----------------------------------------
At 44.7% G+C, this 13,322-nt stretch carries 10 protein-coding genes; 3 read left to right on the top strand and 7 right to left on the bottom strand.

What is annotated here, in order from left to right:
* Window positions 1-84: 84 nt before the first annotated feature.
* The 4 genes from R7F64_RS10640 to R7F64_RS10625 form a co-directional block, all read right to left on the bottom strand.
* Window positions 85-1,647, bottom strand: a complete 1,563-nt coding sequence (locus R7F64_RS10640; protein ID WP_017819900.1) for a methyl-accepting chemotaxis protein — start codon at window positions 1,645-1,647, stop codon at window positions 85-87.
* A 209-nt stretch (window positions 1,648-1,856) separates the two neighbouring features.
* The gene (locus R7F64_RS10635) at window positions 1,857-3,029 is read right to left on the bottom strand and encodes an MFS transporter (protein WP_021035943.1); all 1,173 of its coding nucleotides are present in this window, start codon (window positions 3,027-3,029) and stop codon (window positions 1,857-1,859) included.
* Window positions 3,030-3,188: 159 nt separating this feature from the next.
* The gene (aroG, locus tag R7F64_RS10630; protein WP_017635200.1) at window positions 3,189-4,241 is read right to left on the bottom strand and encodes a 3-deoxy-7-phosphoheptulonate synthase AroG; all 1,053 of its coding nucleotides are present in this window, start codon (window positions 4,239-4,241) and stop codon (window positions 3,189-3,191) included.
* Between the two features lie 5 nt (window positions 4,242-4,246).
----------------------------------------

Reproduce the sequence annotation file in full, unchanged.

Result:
At 44.7% G+C, this 13,322-nt stretch carries 10 protein-coding genes; 3 read left to right on the top strand and 7 right to left on the bottom strand.

What is annotated here, in order from left to right:
* Window positions 1-84: 84 nt before the first annotated feature.
* The 4 genes from R7F64_RS10640 to R7F64_RS10625 form a co-directional block, all read right to left on the bottom strand.
* Window positions 85-1,647, bottom strand: a complete 1,563-nt coding sequence (locus R7F64_RS10640; protein ID WP_017819900.1) for a methyl-accepting chemotaxis protein — start codon at window positions 1,645-1,647, stop codon at window positions 85-87.
* A 209-nt stretch (window positions 1,648-1,856) separates the two neighbouring features.
* The gene (locus R7F64_RS10635) at window positions 1,857-3,029 is read right to left on the bottom strand and encodes an MFS transporter (protein WP_021035943.1); all 1,173 of its coding nucleotides are present in this window, start codon (window positions 3,027-3,029) and stop codon (window positions 1,857-1,859) included.
* Window positions 3,030-3,188: 159 nt separating this feature from the next.
* The gene (aroG, locus tag R7F64_RS10630; protein WP_017635200.1) at window positions 3,189-4,241 is read right to left on the bottom strand and encodes a 3-deoxy-7-phosphoheptulonate synthase AroG; all 1,053 of its coding nucleotides are present in this window, start codon (window positions 4,239-4,241) and stop codon (window positions 3,189-3,191) included.
* Between the two features lie 5 nt (window positions 4,242-4,246).